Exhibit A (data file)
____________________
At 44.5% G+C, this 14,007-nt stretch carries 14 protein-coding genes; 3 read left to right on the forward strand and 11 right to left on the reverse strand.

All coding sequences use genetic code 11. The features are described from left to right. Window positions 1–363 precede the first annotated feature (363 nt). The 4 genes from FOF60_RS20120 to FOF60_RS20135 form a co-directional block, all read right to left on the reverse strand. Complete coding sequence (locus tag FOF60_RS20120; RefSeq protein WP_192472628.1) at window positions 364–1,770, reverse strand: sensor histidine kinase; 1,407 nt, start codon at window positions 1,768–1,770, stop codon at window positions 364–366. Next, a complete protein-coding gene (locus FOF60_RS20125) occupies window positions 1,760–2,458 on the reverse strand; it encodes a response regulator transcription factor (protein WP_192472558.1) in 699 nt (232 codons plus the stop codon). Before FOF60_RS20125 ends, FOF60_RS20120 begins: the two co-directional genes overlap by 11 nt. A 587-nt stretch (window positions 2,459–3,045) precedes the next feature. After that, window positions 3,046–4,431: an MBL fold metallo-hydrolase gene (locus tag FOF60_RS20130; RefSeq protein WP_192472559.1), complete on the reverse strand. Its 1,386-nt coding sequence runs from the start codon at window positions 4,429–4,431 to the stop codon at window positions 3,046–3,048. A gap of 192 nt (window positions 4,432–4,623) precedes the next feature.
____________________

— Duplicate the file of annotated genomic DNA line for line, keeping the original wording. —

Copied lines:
At 44.5% G+C, this 14,007-nt stretch carries 14 protein-coding genes; 3 read left to right on the forward strand and 11 right to left on the reverse strand.

All coding sequences use genetic code 11. The features are described from left to right. Window positions 1–363 precede the first annotated feature (363 nt). The 4 genes from FOF60_RS20120 to FOF60_RS20135 form a co-directional block, all read right to left on the reverse strand. Complete coding sequence (locus tag FOF60_RS20120; RefSeq protein WP_192472628.1) at window positions 364–1,770, reverse strand: sensor histidine kinase; 1,407 nt, start codon at window positions 1,768–1,770, stop codon at window positions 364–366. Next, a complete protein-coding gene (locus FOF60_RS20125) occupies window positions 1,760–2,458 on the reverse strand; it encodes a response regulator transcription factor (protein WP_192472558.1) in 699 nt (232 codons plus the stop codon). Before FOF60_RS20125 ends, FOF60_RS20120 begins: the two co-directional genes overlap by 11 nt. A 587-nt stretch (window positions 2,459–3,045) precedes the next feature. After that, window positions 3,046–4,431: an MBL fold metallo-hydrolase gene (locus tag FOF60_RS20130; RefSeq protein WP_192472559.1), complete on the reverse strand. Its 1,386-nt coding sequence runs from the start codon at window positions 4,429–4,431 to the stop codon at window positions 3,046–3,048. A gap of 192 nt (window positions 4,432–4,623) precedes the next feature.